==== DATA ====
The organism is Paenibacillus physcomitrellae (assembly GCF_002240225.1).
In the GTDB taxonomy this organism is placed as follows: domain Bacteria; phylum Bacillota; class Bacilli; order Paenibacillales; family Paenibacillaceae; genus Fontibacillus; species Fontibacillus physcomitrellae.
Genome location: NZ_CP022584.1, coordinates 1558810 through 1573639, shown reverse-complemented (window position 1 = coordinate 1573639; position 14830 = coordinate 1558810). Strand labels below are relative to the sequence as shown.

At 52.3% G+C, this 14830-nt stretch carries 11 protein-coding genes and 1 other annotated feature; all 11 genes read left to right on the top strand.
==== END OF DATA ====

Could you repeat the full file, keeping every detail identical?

The organism is Paenibacillus physcomitrellae (assembly GCF_002240225.1).
In the GTDB taxonomy this organism is placed as follows: domain Bacteria; phylum Bacillota; class Bacilli; order Paenibacillales; family Paenibacillaceae; genus Fontibacillus; species Fontibacillus physcomitrellae.
Genome location: NZ_CP022584.1, coordinates 1558810 through 1573639, shown reverse-complemented (window position 1 = coordinate 1573639; position 14830 = coordinate 1558810). Strand labels below are relative to the sequence as shown.

At 52.3% G+C, this 14830-nt stretch carries 11 protein-coding genes and 1 other annotated feature; all 11 genes read left to right on the top strand.